According to Buck, R.E.M. initially planned not to tour behind "Up." When the band finally decided to go back on the road--it recently finished a European tour and embarked on a stateside swing last month--R.E.M. briefly considered working with prerecorded backing tracks to reflect the newer, increasingly complex sounds of the new album.
"We tried it a little bit and I hate playing to tapes," says Buck. "It takes away all the elements you like live, particularly spontaneity. You can't just decide to play a song because it's not cued up; you can't speed up or slow down, it's the same tempo every night. So we tried to figure out how to make the record sound live."
Meanwhile, radio hasn't quite figured out how to make the new R.E.M. sound like the familiar R.E.M. That's true of both commercial radio--which embraced FM-friendly fare from 1987's breakthrough hit, "The One I Love," to "Losing My Religion" and "Everybody Hurts"--and college radio, the band's best friend during its first decade.
"The place where we are in our lives and in our careers, it's not been particularly important what radio format 'Up' fits into or who hears it," Buck insists. "It's more important to please ourselves and figure out who our audience is going to be in the future. We might be in a place where maintaining a huge audience is not so important--and it's never been that important to me."
It might be important to Warner Bros., though, particularly since the band signed an $80 million record deal five years ago in the wake of the multi-platinum success of "Automatic for the People." The follow-ups, 1994's "Monster" and 1996's "New Adventures In Hi-Fi" (written on tour and recorded during sound checks and concerts), sold only 6 million and 3 million, respectively, and "Up" has sold 3 million. Ever since 1992, when Soundscan started tracking and publicizing weekly sales figures, such numbers have become an albatross for bands in much the way that weekly box office grosses have for filmmakers. It's fine when you're on top, but disappointing reports on commercial performance often obscure creative accomplishment.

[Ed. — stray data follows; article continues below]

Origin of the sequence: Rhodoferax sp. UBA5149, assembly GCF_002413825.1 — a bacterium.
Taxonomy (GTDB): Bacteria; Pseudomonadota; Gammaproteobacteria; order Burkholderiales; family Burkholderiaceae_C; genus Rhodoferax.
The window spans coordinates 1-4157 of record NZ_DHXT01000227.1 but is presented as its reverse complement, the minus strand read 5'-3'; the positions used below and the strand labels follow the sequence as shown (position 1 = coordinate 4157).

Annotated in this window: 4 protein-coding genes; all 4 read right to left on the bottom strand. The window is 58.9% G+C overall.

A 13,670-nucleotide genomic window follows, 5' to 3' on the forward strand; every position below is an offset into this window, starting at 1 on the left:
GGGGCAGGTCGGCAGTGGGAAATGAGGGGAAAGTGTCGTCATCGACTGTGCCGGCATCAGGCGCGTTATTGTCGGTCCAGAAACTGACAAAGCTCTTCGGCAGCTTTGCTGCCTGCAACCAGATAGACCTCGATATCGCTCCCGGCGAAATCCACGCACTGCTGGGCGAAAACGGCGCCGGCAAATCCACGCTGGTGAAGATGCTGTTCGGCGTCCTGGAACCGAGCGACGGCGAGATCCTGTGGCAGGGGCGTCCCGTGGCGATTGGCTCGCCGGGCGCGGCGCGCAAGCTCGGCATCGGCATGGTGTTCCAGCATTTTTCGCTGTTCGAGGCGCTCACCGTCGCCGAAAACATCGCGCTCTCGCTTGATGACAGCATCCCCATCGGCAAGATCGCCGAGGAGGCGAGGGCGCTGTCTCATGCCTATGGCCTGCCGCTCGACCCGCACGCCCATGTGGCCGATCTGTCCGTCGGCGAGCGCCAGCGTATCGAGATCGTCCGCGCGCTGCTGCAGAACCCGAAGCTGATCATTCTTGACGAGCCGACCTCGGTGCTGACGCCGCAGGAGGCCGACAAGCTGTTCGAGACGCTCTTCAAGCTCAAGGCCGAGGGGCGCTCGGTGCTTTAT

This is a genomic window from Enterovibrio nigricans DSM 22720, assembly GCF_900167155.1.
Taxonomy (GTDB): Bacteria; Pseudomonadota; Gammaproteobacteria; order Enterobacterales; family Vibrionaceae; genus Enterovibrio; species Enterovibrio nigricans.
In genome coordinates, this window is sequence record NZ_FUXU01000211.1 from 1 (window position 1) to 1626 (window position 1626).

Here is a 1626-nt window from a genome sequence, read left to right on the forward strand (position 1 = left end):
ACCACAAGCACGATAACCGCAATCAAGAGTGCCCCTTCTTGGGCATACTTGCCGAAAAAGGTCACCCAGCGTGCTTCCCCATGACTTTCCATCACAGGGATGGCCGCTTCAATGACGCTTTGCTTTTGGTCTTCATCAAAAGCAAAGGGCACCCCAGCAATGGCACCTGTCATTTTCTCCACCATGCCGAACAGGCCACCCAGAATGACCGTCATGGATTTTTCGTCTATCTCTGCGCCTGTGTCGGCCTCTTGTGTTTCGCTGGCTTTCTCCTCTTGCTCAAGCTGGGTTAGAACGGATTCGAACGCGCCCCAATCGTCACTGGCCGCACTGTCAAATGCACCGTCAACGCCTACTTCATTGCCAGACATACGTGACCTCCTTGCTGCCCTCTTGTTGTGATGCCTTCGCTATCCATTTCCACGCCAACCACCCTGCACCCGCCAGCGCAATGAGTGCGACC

"I'd feel bad if U2 and Pearl Jam and Smashing Pumpkins were selling 10 million records and we weren't, but everyone kind of hit the same little skid," says Buck. "Maybe it's just not our turn. And that's fine. We've still got a lot of work to do and we feel strongly about it. Oddly enough, we had a really big hit in Europe, though 'Up' doesn't feel like a particularly European record. In France, they asked, 'How do you account for your huge comeback?' "
To borrow a concept from Chumbawamba, to fall down is to get up again, a theme that's actually addressed a number of times on "Up." In songs like "Falls to Climb," "Parakeet," "Airportman," "Daysleeper" and "Hope," characters fall down but they get up again. Or they find themselves in awkward, disastrous situations that they eventually resolve. And though Stipe's lyrics remain as opaque as ever, you can actually read them and then try to figure out what the songs mean: After 13 albums, R.E.M. included its first-ever printed lyrics in the CD booklet.
And as the band embarks on its first U.S. tour in four years, the band is also at work on a follow-up. Buck, who travels with a portable eight-track studio, says there's already an album's worth of music, though only one actual song so far.
And that's in addition to the score R.E.M. has crafted for "Man on the Moon," the upcoming Jim Carrey biofilm about tormented comedian Andy Kaufman. Kaufman, of course, was immortalized by the R.E.M. song from "Automatic for the People," and its success helped bring him back into the public eye.
According to Buck, besides a reprise of the title song and a new song R.E.M. is performing in concert, "The Great Beyond," the score is partly orchestral, partly for small jazz ensemble, with some incidental music as well. The writing process, he points out, is almost the complete opposite of the way it is on normal R.E.M. projects, where Stipe comes in with the lyrics after the music is completed.
"Here, we'd put the movie on and sit down and write, with a list of cues," says Buck. "We'd sit at the keyboard and kind of pike along until something was occurring that we liked and then we'd work on it. Quite often I'd come up with structural things, chord changes, and Michael would flesh out the melodies, because he's better at that than I am.
"It was pretty fascinating, partly because we're quite autonomous when we work by ourselves. But in this instance, we'd send something out [to the director and producer] and they'd come back and say 'We like this, we don't like this, do this again . . .'
"It was a learning process."